Monthly Archives: August 2012

A time capsule (of sorts)

This summer has been very very busy. I could add about 6 more “very”s to that sentence to make it more accurately reflect my feelings, but you would be bored reading it and I think   you get my drift with just  the two.

I started the summer with a getting ready for a big garden tour, and that is how I am ending it as well. In between there was worrying about the rabbit damage, weeding , deadheading, and watering ( boy was there ever watering!).We did lots of day trips, and a few overnight beachy things , we visited lots of people and attended cookouts and pool parties. All in all it was pretty fun. Somehow, someway, in amidst all the chaos, there were flowers. Lots. A bounty you might say.

And how do I know this? The flower presses are groaning with the weight of layer upon layer of the pressed blooms and the heavy books that help weight them down before they go to the big press in the cellar.

Even on the busiest of days I have to stop here and there in the garden to grab a few leaves, blossoms or seedheads to get in the presses or I won’t have enough material for all the Pressed Flower Workshops I have coming up starting in September and going right through next May. They are stacked up from the very latest mums on the top all the way down to the spring blooming clematis on the bottom.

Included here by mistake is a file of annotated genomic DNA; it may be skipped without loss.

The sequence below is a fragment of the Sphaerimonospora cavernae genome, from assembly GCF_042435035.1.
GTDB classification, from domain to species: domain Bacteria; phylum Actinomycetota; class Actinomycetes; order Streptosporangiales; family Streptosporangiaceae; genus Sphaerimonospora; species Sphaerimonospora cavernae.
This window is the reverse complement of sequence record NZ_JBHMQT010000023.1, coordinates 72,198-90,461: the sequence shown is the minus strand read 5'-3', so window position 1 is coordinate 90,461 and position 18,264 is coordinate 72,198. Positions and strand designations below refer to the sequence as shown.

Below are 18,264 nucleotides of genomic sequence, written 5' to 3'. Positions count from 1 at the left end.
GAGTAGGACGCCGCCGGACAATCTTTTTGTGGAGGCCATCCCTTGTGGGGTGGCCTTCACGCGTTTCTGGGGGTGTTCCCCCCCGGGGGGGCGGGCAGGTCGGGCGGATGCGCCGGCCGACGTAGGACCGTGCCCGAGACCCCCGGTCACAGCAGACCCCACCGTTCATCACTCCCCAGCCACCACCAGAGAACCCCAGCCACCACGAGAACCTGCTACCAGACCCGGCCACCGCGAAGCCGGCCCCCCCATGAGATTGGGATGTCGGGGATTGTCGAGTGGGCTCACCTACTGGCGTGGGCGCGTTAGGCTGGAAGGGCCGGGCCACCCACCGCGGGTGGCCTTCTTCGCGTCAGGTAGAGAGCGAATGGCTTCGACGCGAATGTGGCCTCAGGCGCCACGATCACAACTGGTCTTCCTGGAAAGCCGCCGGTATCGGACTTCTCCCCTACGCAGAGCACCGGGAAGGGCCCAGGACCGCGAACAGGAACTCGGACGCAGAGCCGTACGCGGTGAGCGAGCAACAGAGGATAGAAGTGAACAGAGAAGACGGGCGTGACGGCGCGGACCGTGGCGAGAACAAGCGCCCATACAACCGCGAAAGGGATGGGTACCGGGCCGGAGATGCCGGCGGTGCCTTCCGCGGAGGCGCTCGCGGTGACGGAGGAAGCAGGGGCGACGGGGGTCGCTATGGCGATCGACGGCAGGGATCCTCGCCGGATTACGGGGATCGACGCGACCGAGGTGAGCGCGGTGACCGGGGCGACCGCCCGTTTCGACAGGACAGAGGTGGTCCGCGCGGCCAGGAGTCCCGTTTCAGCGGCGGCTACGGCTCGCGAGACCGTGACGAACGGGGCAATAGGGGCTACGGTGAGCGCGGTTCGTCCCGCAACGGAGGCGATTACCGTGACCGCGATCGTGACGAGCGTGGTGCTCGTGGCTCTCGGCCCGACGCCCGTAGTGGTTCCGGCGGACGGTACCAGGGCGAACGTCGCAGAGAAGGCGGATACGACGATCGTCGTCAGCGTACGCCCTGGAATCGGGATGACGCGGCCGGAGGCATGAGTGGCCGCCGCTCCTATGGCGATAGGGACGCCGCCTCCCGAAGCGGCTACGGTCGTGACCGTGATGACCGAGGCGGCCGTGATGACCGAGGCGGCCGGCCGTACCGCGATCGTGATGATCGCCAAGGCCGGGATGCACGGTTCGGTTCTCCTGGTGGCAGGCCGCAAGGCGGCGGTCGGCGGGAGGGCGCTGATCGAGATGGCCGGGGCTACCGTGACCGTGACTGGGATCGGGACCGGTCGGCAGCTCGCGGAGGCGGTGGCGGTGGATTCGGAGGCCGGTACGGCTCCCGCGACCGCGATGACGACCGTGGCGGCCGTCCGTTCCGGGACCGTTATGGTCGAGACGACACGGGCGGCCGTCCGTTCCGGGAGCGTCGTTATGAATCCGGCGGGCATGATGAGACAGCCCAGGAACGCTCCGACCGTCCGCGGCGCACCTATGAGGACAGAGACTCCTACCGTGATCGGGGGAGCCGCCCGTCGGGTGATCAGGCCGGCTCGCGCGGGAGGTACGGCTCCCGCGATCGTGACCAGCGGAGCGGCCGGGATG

They are a real treasure , and one that I will now get to enjoy workshop by workshop , as I go through them to decide what to bring when.

Often , when I open a folded sheet of tissue paper and see what lies in between it’s folds, I  actually sort of squeal out loud ( just a little) when I see what lies there. It is like going back in time through the year of my garden, and often it is the only time I really got to enjoy whatever floral material is peeking out at me.

Dianthus? I remember you! You lit up the pink garden for weeks while I was spreading compost and mulch. Pretty geranium flowers?  You carried on through  the back 40 for the whole of spring while I was out caging clematis plants off from the bunnies, and you will make  a new layer in the fall section after the re-bloom you are so graciously giving me now.

Queen Annes Lace,  we picked you after Erin’s first driving lesson from the sides of the parking lot she was circling, and then the girls and I  spent a pleasurable afternoon setting up cups filled with food coloring and watching you drink  up  the colored water and transform before our eyes.